Updated: 04/11/16 : 05:26:14
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Big cash concessions win Garda peace, pending ballot

By Eugene McGloin

THE STRIKE by 12,500 Gardai -- due to begin at 7am today -- has been deferred.

Members will now ballot on sets of detailed proposals presented by the Labour Court last night, Thursday.

Industrial action by Gardai had been proposed for each Friday in November. 

Pickets had already been delivered and the first-ever strikes would have involved 10,000 rank and file, plus 2,500 middle management members.

The Government welcomed last night's outcome; industrial peace in the State's police service has been achieved for several months, at least, as ballots pend.

But the price of that peace is significantly greater than it was even 72 hours ago.

Then, it was estimated at €30 million euro -- none of which appeared as a provision in the recent 2017 Budget. 

Key elements included in the peace package are overtime and premium pay boosts, significant rent allowance for all members plus a new pre-shift handover payment.

Unanimously Rejected

Earlier this week the Workplace Relations Commission (WRC) facilitated moves which sought to solve the industrial relations crux.

Those WRC proposals came from the Department of Justice but were unanimously rejected by the Garda Representative Association (GRA), which has 10,000 members.

The GRA's members this week also indicated individually they would massively disregard what was, effectively, a countermanding by the Garda Commissioner of today's strike.

Formal Access

Commissioner Noirin O'Sullivan cancelled leave and ordered all members of her police service to present to work this morning, Friday.

Those on rosters will be there alright this morning, but not because of her order nor, some will now argue, through her (pockmarked) sense of authority in the crisis. 

Instead, both main Garda representative associations have now had an (historic) 'taste' of formal access to the State's industrial relations apparatus.

This morning those associations, in all but name, are 'premiership' trade unions.

They can collectively bargain, but add in their implicit right to withdraw labour and pursue industrial relations issues.

On the other hand, they will find scant future backing from trade unionists when/if they claim 'special' treatment. It cuts two ways.

Fundamental, Historic

AGSI President Antoinette Cunningham handled the sense of history succinctly in public late last night.

She said ''a fundamental and historic wrong'' had been put right as a direct result of her Association's sustained four-year campaign to gain access to the Workplace Relations Commission and the Labour Court.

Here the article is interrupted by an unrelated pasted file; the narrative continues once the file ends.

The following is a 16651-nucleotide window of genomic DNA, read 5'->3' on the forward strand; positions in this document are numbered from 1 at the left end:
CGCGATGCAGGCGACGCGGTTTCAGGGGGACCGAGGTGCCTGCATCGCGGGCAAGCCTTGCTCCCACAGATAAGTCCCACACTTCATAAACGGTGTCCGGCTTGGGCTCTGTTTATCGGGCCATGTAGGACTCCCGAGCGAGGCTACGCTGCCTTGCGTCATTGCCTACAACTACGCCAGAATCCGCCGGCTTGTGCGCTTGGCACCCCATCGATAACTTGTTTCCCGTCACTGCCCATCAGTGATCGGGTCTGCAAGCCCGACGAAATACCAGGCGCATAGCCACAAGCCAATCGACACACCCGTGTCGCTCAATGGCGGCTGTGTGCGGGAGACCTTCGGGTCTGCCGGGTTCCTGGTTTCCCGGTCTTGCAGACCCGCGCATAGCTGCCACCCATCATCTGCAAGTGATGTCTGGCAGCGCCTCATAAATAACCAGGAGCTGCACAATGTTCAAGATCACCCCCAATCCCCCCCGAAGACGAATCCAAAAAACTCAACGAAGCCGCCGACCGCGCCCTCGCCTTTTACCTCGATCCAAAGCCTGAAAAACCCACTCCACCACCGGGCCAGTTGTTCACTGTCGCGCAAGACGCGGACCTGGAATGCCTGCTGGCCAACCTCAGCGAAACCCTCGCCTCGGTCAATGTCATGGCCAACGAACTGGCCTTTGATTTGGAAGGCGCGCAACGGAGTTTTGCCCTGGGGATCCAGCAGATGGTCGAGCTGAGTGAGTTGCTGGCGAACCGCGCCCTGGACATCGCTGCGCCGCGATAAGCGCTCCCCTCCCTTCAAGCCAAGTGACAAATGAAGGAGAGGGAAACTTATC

Pushes Envelope

It remains to be seen which party in the Dail now pushes the envelope to enact the legislation putting all that in place, in line with EU determinations.

It also remains to be be seen if a 'new broom' -- perhaps, a civilian Commissioner even -- emerges as an issue in 2017.

This week retired Garda, some who served at senior level, identified issues besides pay -- tied to morale, management, leadership, manpower, equipment.

Fobbed Off

Michael Carty, a retired senior officer, said yesterday that Commissioner O'Sullivan ''did not help matters with her repeated public declarations'' that she had ''all the resources necessary.''

He did not lay all the blame at the Commissioner's feet. Pay, he wrote in ''The Irish Independent,'' is the catalyst which triggered the current unrest.

But the treatment of the service itself in the last eight years had caused a ''seismic shift'' in thinking within all Garda sections, he wrote.

Whitewash, Bamboozlement

Said Carty: ''Many Gardai feel undervalued and alienated. Reasonable expectations and basic needs have been overlooked.

''Instead of problems being addressed directly, they have been fobbed off -- instead of real support they got lip service and slogans.''

Gardai, wrote Carty yesterday, ''apparently have had enough of this rhetoric, whitewash and bamboozlement.''

Meanwhile, the Labour Court has recommended early 2017 as the implementation date for most of its proposed increases, fuller details of which will emerge today.

Worked Hard

Yesterday, the  'landscape' changed several times as the Labour Court, chaired by Kevin Foley, worked hard to fine-tune its recommendations.

Shortly after 10pm last night, middle rank managers in the Association of Garda Sergeants and Inspectors (AGSI) were the first to ''call off'' today's strike action.

One hour later the 31 members executive of the GRA -- meeting in the same Phibsboro building overlooking Dalymount Park -- deferred today's strike action, too.

Cut Slack

Earlier yesterday the GRA 'cut some slack' for the Government and for senior Garda management trying to plan strike cover.

As few as 78 stations across the country might have been able to open today if the strike had gone ahead, ''The Irish Independent'' has suggested.

The GRA identified for members 18 categories which could be exempted from today's planned strike. These included:-

01. Emergency Response Unit [ERU];

02. Regional Support Units [RSU];

03. Garda Technical Bureau [Mapping, Fingerprints, Ballistics, Photographic];

04. Critical Incident/Major Emergency response capabilities;

05. Communications Rooms;

06. Protection & Escort Personnel/Units;

07. National Surveillance Unit;

08. Static Protection Posts;

09. Special Detective Unit;

10. Intelligence Sections;

11. Witness Security Programme Unit;

12. VIP protection;

13. Garda Drugs Organised Crime Bureau;

14. Special Dedicated Embassy Patrols;

15. Immigration Units;

16. Forensic Collision Investigators;

17. Attend to prosecutions in court;

18. Student and Probationer Gardaí.